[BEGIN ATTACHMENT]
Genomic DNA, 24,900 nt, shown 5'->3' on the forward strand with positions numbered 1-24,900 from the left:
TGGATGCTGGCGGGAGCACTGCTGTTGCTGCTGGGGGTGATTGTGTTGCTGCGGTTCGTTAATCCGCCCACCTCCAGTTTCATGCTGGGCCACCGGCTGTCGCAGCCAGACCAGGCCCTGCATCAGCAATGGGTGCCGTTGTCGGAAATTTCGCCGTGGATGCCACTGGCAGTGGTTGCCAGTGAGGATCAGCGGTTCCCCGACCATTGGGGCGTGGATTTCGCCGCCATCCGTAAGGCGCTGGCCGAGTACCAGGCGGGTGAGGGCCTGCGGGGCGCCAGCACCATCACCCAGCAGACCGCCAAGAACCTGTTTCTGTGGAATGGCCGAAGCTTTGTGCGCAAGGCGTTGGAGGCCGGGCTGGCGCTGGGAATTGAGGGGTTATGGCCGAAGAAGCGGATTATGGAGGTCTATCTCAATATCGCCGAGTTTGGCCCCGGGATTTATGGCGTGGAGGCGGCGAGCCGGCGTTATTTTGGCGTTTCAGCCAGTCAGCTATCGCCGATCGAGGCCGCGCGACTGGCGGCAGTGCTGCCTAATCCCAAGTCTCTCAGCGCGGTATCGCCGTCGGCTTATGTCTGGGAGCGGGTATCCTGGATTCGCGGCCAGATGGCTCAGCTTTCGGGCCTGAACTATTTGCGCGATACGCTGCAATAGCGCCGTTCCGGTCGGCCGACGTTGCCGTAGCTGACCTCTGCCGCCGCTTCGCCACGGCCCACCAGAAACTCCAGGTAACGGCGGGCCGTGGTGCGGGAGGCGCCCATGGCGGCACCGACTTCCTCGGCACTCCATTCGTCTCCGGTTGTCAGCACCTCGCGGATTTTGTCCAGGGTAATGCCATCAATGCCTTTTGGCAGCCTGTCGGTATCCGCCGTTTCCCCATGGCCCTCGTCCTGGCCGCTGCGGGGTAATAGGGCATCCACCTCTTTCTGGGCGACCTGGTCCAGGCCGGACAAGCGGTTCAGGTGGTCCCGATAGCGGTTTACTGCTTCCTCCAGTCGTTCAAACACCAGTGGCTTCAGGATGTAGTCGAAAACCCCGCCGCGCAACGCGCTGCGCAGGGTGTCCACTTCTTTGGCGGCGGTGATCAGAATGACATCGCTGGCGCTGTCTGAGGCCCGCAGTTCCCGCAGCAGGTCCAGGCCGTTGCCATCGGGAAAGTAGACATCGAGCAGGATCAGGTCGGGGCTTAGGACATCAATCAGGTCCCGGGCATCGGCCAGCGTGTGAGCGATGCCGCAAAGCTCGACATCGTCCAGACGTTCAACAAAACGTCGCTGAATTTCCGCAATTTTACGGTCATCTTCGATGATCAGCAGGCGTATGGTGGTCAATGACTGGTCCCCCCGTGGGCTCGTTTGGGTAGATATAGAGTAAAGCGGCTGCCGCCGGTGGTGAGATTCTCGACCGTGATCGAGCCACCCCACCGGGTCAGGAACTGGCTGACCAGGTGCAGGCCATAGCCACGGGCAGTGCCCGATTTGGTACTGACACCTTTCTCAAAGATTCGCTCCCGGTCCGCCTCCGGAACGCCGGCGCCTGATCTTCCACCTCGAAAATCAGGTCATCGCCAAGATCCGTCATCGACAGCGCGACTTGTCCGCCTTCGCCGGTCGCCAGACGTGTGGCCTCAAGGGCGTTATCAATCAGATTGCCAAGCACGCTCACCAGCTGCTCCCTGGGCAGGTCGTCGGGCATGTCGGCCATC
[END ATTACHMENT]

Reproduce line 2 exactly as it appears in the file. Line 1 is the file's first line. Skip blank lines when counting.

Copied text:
TGGATGCTGGCGGGAGCACTGCTGTTGCTGCTGGGGGTGATTGTGTTGCTGCGGTTCGTTAATCCGCCCACCTCCAGTTTCATGCTGGGCCACCGGCTGTCGCAGCCAGACCAGGCCCTGCATCAGCAATGGGTGCCGTTGTCGGAAATTTCGCCGTGGATGCCACTGGCAGTGGTTGCCAGTGAGGATCAGCGGTTCCCCGACCATTGGGGCGTGGATTTCGCCGCCATCCGTAAGGCGCTGGCCGAGTACCAGGCGGGTGAGGGCCTGCGGGGCGCCAGCACCATCACCCAGCAGACCGCCAAGAACCTGTTTCTGTGGAATGGCCGAAGCTTTGTGCGCAAGGCGTTGGAGGCCGGGCTGGCGCTGGGAATTGAGGGGTTATGGCCGAAGAAGCGGATTATGGAGGTCTATCTCAATATCGCCGAGTTTGGCCCCGGGATTTATGGCGTGGAGGCGGCGAGCCGGCGTTATTTTGGCGTTTCAGCCAGTCAGCTATCGCCGATCGAGGCCGCGCGACTGGCGGCAGTGCTGCCTAATCCCAAGTCTCTCAGCGCGGTATCGCCGTCGGCTTATGTCTGGGAGCGGGTATCCTGGATTCGCGGCCAGATGGCTCAGCTTTCGGGCCTGAACTATTTGCGCGATACGCTGCAATAGCGCCGTTCCGGTCGGCCGACGTTGCCGTAGCTGACCTCTGCCGCCGCTTCGCCACGGCCCACCAGAAACTCCAGGTAACGGCGGGCCGTGGTGCGGGAGGCGCCCATGGCGGCACCGACTTCCTCGGCACTCCATTCGTCTCCGGTTGTCAGCACCTCGCGGATTTTGTCCAGGGTAATGCCATCAATGCCTTTTGGCAGCCTGTCGGTATCCGCCGTTTCCCCATGGCCCTCGTCCTGGCCGCTGCGGGGTAATAGGGCATCCACCTCTTTCTGGGCGACCTGGTCCAGGCCGGACAAGCGGTTCAGGTGGTCCCGATAGCGGTTTACTGCTTCCTCCAGTCGTTCAAACACCAGTGGCTTCAGGATGTAGTCGAAAACCCCGCCGCGCAACGCGCTGCGCAGGGTGTCCACTTCTTTGGCGGCGGTGATCAGAATGACATCGCTGGCGCTGTCTGAGGCCCGCAGTTCCCGCAGCAGGTCCAGGCCGTTGCCATCGGGAAAGTAGACATCGAGCAGGATCAGGTCGGGGCTTAGGACATCAATCAGGTCCCGGGCATCGGCCAGCGTGTGAGCGATGCCGCAAAGCTCGACATCGTCCAGACGTTCAACAAAACGTCGCTGAATTTCCGCAATTTTACGGTCATCTTCGATGATCAGCAGGCGTATGGTGGTCAATGACTGGTCCCCCCGTGGGCTCGTTTGGGTAGATATAGAGTAAAGCGGCTGCCGCCGGTGGTGAGATTCTCGACCGTGATCGAGCCACCCCACCGGGTCAGGAACTGGCTGACCAGGTGCAGGCCATAGCCACGGGCAGTGCCCGATTTGGTACTGACACCTTTCTCAAAGATTCGCTCCCGGTCCGCCTCCGGAACGCCGGCGCCTGATCTTCCACCTCGAAAATCAGGTCATCGCCAAGATCCGTCATCGACAGCGCGACTTGTCCGCCTTCGCCGGTCGCCAGACGTGTGGCCTCAAGGGCGTTATCAATCAGATTGCCAAGCACGCTCACCAGCTGCTCCCTGGGCAGGTCGTCGGGCATGTCGGCCATC